This paper is organized as follows. Sections 2 and 3 briefly describe the model and the method of solution, respectively. Section 4 describes model validation while Section 5 discusses results for the single-cylinder gasoline engine. Section 6 briefly summarizes the main findings of this work.

#### 2. Mathematical Formulation

This section describes the two-zone quasi-dimensional model used to compute the temporal variation of the average cylinder pressure along with the burned and unburned gas temperature in a spark-ignited engine. The modified reaction rate-controlled models for NO and CO are also described in this section.

##### 2.1. Two-Zone Model for Computing Temporal Variations of Temperature and Pressure

A numerical model used to compute the temporal variation of temperature and pressure in a single-cylinder diesel engine was described in detail in [8]. A similar methodology was used in this work to model a spark-ignited engine. Temporal variation of the engine pressure and temperature during the compression and power stroke was obtained by a numerical solution of the energy equation as in [8].

The energy equation describing the variation of pressure with crank angle is as follows.The amount of heat produced () due to the fuel burned from *θ* and is given by while the heat lost from the engine during the interval is given by The wall temperature in (3) was assumed to be constant at 400°K in this work.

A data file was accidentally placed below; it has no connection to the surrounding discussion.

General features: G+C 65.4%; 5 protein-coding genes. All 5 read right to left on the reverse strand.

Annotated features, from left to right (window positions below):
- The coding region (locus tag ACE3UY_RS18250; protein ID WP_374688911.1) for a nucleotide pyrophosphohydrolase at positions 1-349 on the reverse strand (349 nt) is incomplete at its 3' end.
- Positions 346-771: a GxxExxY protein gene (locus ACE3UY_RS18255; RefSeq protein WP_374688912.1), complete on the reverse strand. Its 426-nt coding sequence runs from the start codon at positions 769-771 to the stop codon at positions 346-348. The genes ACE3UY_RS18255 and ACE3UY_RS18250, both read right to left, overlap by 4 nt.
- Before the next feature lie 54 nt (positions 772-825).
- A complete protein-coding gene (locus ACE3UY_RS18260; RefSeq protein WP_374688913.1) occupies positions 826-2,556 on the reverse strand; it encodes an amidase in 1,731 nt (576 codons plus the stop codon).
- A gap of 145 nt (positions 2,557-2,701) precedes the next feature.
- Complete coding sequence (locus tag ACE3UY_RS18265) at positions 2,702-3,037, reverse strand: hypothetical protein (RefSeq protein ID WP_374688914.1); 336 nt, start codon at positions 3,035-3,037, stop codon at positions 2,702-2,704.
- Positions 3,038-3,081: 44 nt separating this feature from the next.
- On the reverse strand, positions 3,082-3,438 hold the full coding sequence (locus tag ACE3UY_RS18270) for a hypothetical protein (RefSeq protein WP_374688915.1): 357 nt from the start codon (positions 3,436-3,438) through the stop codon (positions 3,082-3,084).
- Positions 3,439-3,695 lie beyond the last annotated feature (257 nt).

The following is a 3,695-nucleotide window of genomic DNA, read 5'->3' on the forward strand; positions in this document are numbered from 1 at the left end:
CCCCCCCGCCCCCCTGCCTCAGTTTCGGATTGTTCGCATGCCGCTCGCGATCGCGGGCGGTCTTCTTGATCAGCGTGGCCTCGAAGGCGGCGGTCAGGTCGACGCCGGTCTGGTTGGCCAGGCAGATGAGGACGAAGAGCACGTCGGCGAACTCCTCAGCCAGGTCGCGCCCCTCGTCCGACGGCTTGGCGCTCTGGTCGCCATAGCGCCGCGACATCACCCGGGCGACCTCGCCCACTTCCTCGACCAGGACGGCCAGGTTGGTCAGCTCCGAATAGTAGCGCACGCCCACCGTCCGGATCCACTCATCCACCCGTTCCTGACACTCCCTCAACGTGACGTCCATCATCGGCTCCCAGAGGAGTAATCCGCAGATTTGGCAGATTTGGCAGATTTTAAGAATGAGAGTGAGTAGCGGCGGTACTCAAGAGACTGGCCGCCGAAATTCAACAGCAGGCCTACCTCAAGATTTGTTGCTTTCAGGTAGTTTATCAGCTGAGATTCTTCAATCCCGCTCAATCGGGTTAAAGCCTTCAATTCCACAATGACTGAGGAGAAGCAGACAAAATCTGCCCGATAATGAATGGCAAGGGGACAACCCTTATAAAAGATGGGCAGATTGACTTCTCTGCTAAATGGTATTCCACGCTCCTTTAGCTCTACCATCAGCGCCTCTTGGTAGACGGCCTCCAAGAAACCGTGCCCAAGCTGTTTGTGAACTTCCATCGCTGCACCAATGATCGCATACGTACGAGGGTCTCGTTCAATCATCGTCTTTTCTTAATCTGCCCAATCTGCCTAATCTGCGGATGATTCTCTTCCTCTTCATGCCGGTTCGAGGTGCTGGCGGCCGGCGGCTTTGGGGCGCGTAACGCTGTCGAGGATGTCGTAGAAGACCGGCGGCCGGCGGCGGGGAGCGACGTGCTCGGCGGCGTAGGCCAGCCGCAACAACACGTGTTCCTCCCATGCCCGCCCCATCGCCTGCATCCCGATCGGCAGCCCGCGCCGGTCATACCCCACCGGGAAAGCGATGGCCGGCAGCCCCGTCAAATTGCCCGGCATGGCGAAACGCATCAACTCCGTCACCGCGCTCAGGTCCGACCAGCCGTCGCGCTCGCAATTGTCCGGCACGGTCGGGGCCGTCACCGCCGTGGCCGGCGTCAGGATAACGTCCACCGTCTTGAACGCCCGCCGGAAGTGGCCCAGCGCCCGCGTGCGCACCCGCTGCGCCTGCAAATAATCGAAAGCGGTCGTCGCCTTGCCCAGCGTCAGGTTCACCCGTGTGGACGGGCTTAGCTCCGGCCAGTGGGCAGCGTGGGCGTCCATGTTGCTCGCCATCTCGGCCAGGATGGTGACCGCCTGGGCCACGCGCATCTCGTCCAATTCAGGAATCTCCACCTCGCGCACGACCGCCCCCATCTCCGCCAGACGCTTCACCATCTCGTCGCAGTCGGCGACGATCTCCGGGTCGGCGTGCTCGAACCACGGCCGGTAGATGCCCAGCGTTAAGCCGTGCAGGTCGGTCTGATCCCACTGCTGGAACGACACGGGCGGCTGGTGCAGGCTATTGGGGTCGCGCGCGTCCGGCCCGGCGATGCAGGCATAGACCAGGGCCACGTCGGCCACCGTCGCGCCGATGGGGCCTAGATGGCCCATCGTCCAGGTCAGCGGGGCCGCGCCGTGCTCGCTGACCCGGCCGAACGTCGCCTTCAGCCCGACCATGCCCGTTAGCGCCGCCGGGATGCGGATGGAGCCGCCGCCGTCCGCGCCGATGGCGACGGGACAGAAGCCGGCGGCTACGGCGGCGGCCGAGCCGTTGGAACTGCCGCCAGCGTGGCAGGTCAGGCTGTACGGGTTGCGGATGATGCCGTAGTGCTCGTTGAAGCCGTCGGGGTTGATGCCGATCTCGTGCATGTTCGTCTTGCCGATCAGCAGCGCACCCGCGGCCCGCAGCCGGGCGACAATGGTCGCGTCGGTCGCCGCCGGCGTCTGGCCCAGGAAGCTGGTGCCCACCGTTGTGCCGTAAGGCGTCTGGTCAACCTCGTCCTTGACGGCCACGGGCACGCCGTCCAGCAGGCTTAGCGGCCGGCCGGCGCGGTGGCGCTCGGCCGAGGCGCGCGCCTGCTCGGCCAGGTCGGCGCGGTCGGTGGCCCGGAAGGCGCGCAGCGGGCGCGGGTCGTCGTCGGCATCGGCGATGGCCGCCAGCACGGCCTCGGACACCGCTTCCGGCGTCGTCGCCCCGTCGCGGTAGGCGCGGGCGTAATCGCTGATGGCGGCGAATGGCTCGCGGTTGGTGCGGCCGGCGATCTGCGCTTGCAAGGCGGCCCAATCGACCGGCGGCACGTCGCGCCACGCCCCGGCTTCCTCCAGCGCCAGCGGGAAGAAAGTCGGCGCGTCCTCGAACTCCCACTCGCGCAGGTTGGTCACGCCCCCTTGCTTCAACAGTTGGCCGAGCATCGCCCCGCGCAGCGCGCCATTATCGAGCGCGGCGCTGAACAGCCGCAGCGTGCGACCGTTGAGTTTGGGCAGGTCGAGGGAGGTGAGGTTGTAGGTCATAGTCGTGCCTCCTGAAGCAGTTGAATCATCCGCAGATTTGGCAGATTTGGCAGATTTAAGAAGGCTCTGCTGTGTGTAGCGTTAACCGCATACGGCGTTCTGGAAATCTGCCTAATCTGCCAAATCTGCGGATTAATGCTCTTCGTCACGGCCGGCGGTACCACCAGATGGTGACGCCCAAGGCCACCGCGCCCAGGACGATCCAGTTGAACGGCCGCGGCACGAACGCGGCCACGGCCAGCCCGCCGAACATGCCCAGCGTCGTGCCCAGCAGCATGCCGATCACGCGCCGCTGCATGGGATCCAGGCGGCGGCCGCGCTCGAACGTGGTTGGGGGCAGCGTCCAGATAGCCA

The instantaneous values of volume and area () are given by the slider-crank model as discussed in [7, 8]

The convective heat transfer coefficient is expressed by the well-known Woschni correlation and is expressed as [21]where 3.26 is the scaling factor in the Woschni correlation.

The velocity of the burned gas in (4) is given byEffects of temperature and mixture composition on the thermophysical properties of the working fluid were included in the solution of the energy equation. Temporal variations of the thermophysical properties of all the species in the gas mixture were obtained by using thermodynamic coefficients from the CHEMKIN database. Computing the temporal variation of the thermophysical properties of the working fluid correctly as a function of mixture composition and temperature is extremely important in order to predict the engine pressure and temperature correctly as pointed out in [8]. Many quasi-dimensional models use constant values for the ratio of specific heats () during the compression and expansion strokes, which can lead to inaccuracies in computed engine pressure and consequently in the temperature and emissions. This situation is especially true for lean mixtures or engines running on high EGR fractions. Temperature dependent polynomial expressions for specific heat (), enthalpy (), and internal energy () of individual species in the working fluid were computed using the procedure discussed in [22].